Abstract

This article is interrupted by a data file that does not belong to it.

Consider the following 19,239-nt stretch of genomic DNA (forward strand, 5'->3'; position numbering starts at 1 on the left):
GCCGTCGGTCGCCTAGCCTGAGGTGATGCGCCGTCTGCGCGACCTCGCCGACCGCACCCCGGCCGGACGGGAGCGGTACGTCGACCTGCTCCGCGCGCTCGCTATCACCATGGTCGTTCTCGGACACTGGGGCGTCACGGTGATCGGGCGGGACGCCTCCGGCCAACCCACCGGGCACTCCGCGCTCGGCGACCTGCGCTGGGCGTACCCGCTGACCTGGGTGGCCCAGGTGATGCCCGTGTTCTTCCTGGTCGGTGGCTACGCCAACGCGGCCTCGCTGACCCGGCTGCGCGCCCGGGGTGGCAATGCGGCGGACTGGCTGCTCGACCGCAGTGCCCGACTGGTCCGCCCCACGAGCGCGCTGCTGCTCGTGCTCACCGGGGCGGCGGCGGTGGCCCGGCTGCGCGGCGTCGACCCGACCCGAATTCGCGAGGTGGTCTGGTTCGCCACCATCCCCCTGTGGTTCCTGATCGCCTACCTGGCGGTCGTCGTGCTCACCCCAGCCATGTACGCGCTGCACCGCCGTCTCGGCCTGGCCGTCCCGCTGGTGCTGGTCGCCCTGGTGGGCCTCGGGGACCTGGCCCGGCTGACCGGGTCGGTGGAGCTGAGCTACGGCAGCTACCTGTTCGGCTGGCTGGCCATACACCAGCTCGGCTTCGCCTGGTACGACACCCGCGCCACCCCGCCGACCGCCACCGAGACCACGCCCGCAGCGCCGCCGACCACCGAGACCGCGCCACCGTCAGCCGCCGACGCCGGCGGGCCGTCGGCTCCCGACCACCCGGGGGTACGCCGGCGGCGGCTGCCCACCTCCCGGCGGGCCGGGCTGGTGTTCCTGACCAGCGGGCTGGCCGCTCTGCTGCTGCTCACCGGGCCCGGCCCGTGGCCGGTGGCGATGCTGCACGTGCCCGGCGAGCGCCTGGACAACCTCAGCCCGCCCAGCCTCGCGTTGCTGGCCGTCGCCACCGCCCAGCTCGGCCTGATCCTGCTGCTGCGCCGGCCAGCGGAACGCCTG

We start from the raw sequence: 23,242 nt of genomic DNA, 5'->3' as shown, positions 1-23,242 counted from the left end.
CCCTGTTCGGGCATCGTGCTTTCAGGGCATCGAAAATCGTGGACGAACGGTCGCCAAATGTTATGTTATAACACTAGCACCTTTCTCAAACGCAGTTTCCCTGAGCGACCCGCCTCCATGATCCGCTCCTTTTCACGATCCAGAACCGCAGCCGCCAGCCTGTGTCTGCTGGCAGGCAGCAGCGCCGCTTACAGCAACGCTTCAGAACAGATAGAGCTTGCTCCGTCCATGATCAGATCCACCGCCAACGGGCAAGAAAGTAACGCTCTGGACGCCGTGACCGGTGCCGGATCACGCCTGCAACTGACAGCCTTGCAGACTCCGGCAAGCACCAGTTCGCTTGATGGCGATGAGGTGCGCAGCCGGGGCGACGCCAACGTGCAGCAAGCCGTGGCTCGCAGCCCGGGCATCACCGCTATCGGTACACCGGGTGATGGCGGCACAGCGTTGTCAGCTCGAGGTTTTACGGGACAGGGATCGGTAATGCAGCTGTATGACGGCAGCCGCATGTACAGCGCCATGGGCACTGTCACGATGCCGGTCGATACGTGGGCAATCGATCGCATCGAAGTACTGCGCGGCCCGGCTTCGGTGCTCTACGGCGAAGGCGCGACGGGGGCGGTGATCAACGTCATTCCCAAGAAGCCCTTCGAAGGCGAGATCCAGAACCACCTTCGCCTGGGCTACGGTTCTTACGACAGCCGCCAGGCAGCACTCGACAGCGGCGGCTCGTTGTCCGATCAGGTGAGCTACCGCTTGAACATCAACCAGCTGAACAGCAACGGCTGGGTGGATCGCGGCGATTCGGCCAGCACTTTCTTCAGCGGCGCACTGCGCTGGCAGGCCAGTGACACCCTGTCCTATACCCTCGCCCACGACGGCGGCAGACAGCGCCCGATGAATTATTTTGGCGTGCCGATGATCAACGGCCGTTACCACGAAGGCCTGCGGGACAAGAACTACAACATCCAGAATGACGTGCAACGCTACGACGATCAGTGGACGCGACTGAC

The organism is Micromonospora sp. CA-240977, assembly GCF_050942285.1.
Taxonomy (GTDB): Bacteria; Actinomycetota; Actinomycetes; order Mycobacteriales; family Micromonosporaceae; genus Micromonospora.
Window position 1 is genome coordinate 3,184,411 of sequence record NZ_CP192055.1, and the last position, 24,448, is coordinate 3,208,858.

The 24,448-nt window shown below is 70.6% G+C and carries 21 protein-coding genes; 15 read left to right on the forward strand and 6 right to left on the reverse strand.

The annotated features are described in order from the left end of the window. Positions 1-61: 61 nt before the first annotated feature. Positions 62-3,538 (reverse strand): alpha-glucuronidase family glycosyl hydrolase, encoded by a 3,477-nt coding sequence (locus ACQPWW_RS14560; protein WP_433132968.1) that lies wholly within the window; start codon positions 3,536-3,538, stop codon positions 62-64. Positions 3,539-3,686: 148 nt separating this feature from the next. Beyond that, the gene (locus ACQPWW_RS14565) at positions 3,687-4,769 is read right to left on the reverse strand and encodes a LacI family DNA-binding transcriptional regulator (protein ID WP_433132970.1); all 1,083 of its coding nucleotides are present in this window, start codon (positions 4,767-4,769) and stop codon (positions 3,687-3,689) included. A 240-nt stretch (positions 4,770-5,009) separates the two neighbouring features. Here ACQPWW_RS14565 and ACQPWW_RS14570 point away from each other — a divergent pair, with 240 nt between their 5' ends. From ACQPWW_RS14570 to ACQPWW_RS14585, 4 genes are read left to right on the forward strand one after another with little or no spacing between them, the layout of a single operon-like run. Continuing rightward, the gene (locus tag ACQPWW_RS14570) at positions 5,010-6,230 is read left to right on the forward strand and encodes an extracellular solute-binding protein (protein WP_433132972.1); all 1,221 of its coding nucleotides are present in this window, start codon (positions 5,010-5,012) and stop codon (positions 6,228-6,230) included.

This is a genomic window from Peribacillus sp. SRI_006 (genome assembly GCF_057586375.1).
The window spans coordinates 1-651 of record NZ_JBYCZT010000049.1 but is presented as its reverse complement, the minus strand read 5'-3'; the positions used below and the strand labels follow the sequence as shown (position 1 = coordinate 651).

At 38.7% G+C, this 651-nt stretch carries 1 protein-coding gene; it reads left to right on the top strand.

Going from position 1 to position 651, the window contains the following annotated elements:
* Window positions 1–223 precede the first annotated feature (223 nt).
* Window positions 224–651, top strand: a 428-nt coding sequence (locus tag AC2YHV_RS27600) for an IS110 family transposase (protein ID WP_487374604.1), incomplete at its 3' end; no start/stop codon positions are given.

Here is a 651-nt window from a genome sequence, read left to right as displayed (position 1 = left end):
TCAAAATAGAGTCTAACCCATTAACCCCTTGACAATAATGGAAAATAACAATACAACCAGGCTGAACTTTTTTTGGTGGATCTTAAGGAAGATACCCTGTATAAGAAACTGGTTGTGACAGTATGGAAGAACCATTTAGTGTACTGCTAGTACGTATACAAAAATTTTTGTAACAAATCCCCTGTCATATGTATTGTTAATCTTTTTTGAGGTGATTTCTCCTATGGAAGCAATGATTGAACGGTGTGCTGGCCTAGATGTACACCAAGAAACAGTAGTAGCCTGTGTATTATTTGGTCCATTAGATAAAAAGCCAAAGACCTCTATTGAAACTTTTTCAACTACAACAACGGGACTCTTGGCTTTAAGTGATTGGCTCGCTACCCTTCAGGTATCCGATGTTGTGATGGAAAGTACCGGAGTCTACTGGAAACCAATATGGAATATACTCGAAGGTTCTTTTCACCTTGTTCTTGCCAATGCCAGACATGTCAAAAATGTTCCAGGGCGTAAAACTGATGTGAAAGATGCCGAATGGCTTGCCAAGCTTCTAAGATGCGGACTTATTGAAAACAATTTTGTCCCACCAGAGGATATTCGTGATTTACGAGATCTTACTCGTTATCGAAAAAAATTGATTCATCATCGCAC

Volcanic-ash clouds can be fed by an upward-directed eruption column (Plinian column) or by elutriation from extensive pyroclastic flows (coignimbrite cloud). There is considerable uncertainty about which mechanism is dominant in large-scale eruptions. Here we analyze in a novel way a comprehensive grain-size database for pyroclastic deposits. We demonstrate that the Mount Pinatubo climactic eruption deposits were substantially derived from coignimbrite clouds, and not only by a Plinian cloud, as generally thought. Coignimbrite ash-fall deposits are much richer in breathable <10 μm ash (5–25 wt%) than pure Plinian ash at most distances from the source volcano. We also show that coignimbrite ash clouds, as at Pinatubo, are expected to be more water rich than Plinian clouds, leading to removal of more HCl prior to stratospheric injection, thereby reducing their atmospheric impact.

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